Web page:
First Business News Portal in English from Nepal
KATHMANDU: Nepal’s economy is anticipated to grow by 4.3% (at market prices) in fiscal year (FY) 2024, up from an estimated growth of 1.9% in FY2023, says the Asian Development Outlook (ADO) September 2023, the latest edition of the Asian Development Bank’s (ADB) flagship publication.
With moderation in inflation and comfortable foreign exchange reserves, the Nepal Rastra Bank (central bank) adjusted its monetary policy stance by lowering the policy rate by 50 basis points to 6.5%, which is expected to help lower commercial interest rates and stimulate economic activities.
Services are expected to perform well with expansions coming from real estate, wholesale and retail trade and accommodation and food services. Agriculture growth may however decelerate owing to deficient rainfall in June and erratic weather patterns, further aggravated by lumpy skin outbreak in cattle.
The report projects annual average inflation to fall to 6.2% in FY2024 from 7.7% in FY2023 on subdued oil price increases and a decline in inflation in India, Nepal’s main source of import.
“Despite some progress in restoring price and external sector stability, fiscal challenges persist. While the estimated fiscal deficit for FY2024 is moderate at 2.4% of GDP, much lower than the deficit of 6.1% in FY2023, the actual deficit could be substantially higher if the government does not meet its ambitious revenue target for FY2024,” said ADB Principal Economist for Nepal Jan Hansen.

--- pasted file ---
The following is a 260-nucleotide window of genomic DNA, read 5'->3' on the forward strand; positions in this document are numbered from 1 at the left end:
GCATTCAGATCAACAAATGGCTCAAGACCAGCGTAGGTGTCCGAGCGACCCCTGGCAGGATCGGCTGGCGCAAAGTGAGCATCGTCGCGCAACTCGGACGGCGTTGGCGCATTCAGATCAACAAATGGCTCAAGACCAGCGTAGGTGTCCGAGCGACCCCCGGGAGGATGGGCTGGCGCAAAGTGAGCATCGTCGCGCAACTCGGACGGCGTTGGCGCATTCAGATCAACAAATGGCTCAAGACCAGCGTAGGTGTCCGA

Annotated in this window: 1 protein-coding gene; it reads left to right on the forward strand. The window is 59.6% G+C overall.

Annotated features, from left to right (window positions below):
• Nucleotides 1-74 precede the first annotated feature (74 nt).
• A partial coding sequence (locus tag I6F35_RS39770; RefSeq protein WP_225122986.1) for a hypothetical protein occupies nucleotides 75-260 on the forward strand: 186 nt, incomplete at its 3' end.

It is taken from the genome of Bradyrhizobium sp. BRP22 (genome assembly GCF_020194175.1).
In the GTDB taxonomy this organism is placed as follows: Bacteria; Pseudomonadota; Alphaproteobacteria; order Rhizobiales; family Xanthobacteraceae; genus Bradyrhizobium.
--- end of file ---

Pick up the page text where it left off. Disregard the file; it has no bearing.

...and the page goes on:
External risks remain relatively well contained. Considering the recent trends and the central bank’s prudent monetary policy stance, the target of maintaining foreign exchange reserves sufficient to sustain at least 7 months of imports seems achievable. Amid stable remittances and higher imports, the current account deficit is expected to widen to 1.8% of GDP as growth revives in FY2024.
Downside risks to the economic outlook in FY2024 may arise from more contractionary economic policy by the authorities to stem price rises given the uncertainties centered around geopolitical tensions. This may dampen consumption and domestic production and adversely affect growth.
ADB is committed to achieving a prosperous, inclusive, resilient, and sustainable Asia and the Pacific, while sustaining its efforts to eradicate extreme poverty. Established in 1966, it is owned by 67 members—48 from the region.
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